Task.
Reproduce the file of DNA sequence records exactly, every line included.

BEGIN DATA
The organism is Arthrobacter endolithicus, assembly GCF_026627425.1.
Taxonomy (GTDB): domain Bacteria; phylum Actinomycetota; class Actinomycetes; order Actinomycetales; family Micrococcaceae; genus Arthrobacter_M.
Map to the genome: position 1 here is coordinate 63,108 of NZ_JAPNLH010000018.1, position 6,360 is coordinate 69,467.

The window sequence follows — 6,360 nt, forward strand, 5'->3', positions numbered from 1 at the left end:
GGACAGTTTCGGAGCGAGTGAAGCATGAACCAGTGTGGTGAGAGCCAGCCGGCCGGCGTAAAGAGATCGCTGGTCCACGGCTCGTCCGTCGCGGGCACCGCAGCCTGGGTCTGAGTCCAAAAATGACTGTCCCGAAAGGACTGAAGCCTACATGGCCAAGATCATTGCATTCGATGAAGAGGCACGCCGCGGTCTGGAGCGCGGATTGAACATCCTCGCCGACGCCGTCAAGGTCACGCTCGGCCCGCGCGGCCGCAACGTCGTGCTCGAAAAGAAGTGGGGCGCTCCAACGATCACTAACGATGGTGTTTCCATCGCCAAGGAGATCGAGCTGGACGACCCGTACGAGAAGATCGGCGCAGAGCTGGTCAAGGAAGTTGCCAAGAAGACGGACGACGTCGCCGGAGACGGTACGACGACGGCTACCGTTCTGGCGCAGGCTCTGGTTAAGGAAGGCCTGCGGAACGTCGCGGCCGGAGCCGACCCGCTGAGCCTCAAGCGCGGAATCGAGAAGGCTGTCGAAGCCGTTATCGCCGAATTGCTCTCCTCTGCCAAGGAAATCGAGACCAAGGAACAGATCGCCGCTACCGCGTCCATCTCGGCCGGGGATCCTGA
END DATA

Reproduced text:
The organism is Arthrobacter endolithicus, assembly GCF_026627425.1.
Taxonomy (GTDB): domain Bacteria; phylum Actinomycetota; class Actinomycetes; order Actinomycetales; family Micrococcaceae; genus Arthrobacter_M.
Map to the genome: position 1 here is coordinate 63,108 of NZ_JAPNLH010000018.1, position 6,360 is coordinate 69,467.

The window sequence follows — 6,360 nt, forward strand, 5'->3', positions numbered from 1 at the left end:
GGACAGTTTCGGAGCGAGTGAAGCATGAACCAGTGTGGTGAGAGCCAGCCGGCCGGCGTAAAGAGATCGCTGGTCCACGGCTCGTCCGTCGCGGGCACCGCAGCCTGGGTCTGAGTCCAAAAATGACTGTCCCGAAAGGACTGAAGCCTACATGGCCAAGATCATTGCATTCGATGAAGAGGCACGCCGCGGTCTGGAGCGCGGATTGAACATCCTCGCCGACGCCGTCAAGGTCACGCTCGGCCCGCGCGGCCGCAACGTCGTGCTCGAAAAGAAGTGGGGCGCTCCAACGATCACTAACGATGGTGTTTCCATCGCCAAGGAGATCGAGCTGGACGACCCGTACGAGAAGATCGGCGCAGAGCTGGTCAAGGAAGTTGCCAAGAAGACGGACGACGTCGCCGGAGACGGTACGACGACGGCTACCGTTCTGGCGCAGGCTCTGGTTAAGGAAGGCCTGCGGAACGTCGCGGCCGGAGCCGACCCGCTGAGCCTCAAGCGCGGAATCGAGAAGGCTGTCGAAGCCGTTATCGCCGAATTGCTCTCCTCTGCCAAGGAAATCGAGACCAAGGAACAGATCGCCGCTACCGCGTCCATCTCGGCCGGGGATCCTGA